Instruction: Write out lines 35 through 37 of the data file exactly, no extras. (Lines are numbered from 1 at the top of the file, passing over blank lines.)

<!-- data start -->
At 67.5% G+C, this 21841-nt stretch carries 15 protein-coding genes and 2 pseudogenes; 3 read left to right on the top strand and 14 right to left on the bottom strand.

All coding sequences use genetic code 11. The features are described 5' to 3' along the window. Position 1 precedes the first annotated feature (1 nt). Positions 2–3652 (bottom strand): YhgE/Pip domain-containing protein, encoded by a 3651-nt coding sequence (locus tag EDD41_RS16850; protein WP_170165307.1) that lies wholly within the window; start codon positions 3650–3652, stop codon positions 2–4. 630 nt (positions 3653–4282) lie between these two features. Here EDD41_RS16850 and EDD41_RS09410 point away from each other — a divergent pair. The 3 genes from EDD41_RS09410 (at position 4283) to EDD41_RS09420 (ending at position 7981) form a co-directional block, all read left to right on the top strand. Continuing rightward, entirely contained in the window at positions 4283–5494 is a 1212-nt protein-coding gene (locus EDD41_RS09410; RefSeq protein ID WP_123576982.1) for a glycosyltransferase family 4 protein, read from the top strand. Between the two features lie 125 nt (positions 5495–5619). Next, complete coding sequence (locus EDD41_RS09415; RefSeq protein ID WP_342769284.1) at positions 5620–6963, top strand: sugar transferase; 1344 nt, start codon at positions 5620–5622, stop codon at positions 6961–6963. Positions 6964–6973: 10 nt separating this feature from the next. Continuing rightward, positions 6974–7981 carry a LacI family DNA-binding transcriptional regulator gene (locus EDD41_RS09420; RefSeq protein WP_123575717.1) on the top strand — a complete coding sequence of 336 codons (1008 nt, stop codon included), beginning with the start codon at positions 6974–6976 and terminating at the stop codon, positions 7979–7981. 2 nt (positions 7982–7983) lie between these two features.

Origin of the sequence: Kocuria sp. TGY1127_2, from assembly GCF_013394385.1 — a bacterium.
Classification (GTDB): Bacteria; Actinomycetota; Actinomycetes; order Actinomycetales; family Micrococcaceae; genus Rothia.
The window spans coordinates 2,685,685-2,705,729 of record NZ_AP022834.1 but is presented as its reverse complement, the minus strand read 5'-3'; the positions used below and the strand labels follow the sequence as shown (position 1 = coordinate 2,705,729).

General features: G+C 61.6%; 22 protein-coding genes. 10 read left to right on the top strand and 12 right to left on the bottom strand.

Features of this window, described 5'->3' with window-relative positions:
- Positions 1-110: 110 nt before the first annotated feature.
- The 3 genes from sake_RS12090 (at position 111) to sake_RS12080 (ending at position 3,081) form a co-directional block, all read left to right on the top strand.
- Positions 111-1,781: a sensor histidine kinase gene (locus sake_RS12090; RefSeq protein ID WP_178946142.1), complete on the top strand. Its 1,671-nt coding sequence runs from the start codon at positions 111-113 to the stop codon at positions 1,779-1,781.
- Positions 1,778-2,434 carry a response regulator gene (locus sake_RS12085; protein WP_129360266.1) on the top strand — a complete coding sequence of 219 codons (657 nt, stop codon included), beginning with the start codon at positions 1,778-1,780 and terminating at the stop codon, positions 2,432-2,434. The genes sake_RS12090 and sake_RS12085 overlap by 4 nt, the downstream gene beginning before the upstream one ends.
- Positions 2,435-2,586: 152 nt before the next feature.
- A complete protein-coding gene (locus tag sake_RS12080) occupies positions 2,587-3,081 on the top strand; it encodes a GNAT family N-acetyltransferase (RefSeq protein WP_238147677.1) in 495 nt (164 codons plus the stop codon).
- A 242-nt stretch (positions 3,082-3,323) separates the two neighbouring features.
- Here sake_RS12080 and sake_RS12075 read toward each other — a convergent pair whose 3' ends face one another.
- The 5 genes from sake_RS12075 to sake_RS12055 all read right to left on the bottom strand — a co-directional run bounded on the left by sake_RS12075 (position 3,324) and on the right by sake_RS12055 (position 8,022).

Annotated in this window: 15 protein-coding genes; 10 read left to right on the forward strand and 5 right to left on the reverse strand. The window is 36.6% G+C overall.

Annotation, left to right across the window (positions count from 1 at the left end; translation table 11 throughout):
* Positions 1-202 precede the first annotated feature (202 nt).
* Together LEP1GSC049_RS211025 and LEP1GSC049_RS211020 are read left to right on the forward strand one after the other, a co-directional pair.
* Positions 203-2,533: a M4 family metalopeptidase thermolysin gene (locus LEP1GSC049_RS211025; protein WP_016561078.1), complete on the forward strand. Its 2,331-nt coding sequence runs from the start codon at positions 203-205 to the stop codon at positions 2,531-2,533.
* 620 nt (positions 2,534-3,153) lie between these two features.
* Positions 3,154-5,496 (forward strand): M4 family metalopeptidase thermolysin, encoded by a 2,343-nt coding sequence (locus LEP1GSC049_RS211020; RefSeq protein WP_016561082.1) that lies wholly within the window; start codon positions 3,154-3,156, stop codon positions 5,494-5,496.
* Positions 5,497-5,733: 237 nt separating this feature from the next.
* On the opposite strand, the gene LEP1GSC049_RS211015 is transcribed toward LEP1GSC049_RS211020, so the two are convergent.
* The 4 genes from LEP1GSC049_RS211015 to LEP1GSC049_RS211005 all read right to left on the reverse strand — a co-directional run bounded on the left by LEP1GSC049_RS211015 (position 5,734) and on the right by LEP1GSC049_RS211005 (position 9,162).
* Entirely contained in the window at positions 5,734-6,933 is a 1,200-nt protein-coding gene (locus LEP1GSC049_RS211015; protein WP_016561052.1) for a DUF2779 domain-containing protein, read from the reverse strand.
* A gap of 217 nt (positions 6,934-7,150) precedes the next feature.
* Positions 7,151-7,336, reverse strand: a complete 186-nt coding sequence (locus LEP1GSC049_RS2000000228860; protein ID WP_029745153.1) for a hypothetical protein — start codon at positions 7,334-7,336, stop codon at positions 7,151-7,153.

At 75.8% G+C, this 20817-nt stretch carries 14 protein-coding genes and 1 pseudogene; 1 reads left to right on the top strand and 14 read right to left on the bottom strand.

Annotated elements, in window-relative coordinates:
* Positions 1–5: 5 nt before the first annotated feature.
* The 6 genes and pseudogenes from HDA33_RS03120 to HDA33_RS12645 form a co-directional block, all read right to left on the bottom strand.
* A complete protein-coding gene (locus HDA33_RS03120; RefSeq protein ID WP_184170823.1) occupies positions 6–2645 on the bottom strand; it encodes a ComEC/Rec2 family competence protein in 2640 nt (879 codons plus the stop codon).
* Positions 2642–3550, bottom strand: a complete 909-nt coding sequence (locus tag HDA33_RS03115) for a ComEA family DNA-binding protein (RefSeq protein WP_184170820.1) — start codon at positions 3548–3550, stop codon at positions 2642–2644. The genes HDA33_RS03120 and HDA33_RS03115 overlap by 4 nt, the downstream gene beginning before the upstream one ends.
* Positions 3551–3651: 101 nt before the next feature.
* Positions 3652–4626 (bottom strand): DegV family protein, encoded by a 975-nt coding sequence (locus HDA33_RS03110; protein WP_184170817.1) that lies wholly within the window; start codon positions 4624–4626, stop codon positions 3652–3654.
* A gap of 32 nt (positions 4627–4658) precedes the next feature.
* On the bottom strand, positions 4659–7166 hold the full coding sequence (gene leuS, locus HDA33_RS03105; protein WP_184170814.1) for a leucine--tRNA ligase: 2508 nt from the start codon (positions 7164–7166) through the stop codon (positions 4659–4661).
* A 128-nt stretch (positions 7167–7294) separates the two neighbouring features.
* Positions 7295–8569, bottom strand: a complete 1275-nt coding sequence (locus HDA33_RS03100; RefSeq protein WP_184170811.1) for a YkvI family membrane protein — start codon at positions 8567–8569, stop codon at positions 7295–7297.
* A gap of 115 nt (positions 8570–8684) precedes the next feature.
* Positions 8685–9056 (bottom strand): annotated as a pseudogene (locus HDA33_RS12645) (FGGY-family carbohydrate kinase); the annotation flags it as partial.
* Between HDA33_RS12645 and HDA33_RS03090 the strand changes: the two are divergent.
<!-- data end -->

* Positions 2642–3550, bottom strand: a complete 909-nt coding sequence (locus tag HDA33_RS03115) for a ComEA family DNA-binding protein (RefSeq protein WP_184170820.1) — start codon at positions 3548–3550, stop codon at positions 2642–2644. The genes HDA33_RS03120 and HDA33_RS03115 overlap by 4 nt, the downstream gene beginning before the upstream one ends.
* Positions 3551–3651: 101 nt before the next feature.
* Positions 3652–4626 (bottom strand): DegV family protein, encoded by a 975-nt coding sequence (locus HDA33_RS03110; protein WP_184170817.1) that lies wholly within the window; start codon positions 4624–4626, stop codon positions 3652–3654.